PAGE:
If you’ve never struggled with addiction, you’re lucky. You’ll never know the hopelessness of being addicted, or of wanting to stop and not being able too. Imagine something so powerful that it uses you. It’s like that for those of us who are susceptible to a substance use disorder.
We voluntarily take our first drink or drug, and then it takes over. We develop psychological dependency – an emotional and mental process that goes hand-in-hand with addiction. Our chemically altered state becomes our brains’ new normal.
Our body becomes physically dependent. We need higher and higher doses to create the same euphoric effect. As tolerance builds, signals are sent to our mid-brain, over-riding our frontal lobe – the area of our brain responsible for executive functions such as planning for the future, judgment, decision-making skills, attention span, impulse control, and inhibition. Our thought process becomes hijacked and reroutes itself through the midbrain, also known as the reptilian brain, the part of the brain responsible for survival. It’s our fight or flight response. The signal it sends out says ‘get high or die.’
The susceptible person’s brain responds differently to chemical stimulation than non-addicts do. The majority of people will be able to use drugs and alcohol with few consequences. They don’t over-indulge because they don’t like feeling out of control. However, for those of us struggling with addiction, we don’t feel out of control. We feel in control, maybe for the very first time in our lives.
Every addicted person I know, including myself, struggle with feeling different than others. Like a black sheep, in a herd of white ones. We’re uncomfortable in our skin. We stand in a crowd but feel lonely and separate from the people around us. We’re observers – outsiders, looking in. Something is missing. We try and fill this void with food, shopping, relationships, work, exercise, gaming, porn, or drugs and alcohol. Our first experience with substance or other mood-altering behaviors will change the way we feel about ourselves and our perception of the world around us. The feelings of euphoria and happiness are so intense that we will chase this feeling for the rest of our lives.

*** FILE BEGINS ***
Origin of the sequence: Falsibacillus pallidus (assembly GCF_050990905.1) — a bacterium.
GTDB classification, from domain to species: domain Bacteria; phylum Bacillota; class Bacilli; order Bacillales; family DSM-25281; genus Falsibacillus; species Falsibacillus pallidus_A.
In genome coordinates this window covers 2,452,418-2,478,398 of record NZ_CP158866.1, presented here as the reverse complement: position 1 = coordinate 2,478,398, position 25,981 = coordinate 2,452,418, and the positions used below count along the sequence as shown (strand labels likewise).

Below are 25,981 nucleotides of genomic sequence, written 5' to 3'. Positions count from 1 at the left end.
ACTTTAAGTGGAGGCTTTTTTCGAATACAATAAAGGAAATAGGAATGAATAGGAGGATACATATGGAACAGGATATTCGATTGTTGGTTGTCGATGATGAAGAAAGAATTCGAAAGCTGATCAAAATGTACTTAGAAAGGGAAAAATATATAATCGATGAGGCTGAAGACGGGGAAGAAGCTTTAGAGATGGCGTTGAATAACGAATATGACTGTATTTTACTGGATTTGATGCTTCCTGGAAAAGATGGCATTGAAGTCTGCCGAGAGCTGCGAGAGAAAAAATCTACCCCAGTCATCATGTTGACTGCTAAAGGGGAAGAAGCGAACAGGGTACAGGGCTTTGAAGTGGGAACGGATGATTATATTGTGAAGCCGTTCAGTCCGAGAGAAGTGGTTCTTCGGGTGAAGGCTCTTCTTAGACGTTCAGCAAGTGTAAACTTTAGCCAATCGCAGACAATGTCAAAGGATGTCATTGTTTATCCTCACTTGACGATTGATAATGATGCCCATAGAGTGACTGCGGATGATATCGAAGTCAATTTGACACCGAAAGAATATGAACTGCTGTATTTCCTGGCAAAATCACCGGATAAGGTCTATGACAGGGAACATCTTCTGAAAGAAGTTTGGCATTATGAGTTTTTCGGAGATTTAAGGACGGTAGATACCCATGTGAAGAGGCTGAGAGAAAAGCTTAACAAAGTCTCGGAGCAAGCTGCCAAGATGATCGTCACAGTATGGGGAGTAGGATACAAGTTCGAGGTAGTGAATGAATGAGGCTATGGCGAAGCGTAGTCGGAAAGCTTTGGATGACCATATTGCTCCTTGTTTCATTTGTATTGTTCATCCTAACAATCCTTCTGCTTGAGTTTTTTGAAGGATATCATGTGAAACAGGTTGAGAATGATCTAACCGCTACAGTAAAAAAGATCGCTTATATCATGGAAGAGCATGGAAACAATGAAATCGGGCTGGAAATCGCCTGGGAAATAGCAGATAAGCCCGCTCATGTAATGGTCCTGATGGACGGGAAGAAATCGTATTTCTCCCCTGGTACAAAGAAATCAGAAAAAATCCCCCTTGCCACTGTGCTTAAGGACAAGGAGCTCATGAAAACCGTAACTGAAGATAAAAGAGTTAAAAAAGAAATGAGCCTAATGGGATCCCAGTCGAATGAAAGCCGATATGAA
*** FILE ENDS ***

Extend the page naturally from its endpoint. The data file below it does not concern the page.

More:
As a person in long-term recovery who works with substance abusers, there are seven things you should know about people struggling with addiction:
1) Addiction is a delusional illness.
Becoming addicted is easy, and no one knows they’re doing it. We tell ourselves we’re having fun. We need it to relax. We minimize the severity of our addiction by focusing on what we still have, not on what we have lost. The alcoholic says I only drink beer. The cocaine abuser says I don’t use meth. The meth addict says I only smoke drugs, I don’t inject them. The pill-popper says at least I don’t use heroin. Delusion is a belief that everything is fine in spite of mounting evidence that points otherwise. Delusion takes a problem and says, ‘what problem? There’s no problem here.’ Delusion is sincere, which is why addicts aren’t always lying when they’re lying.
2) Addiction is not a moral failing or a weakness.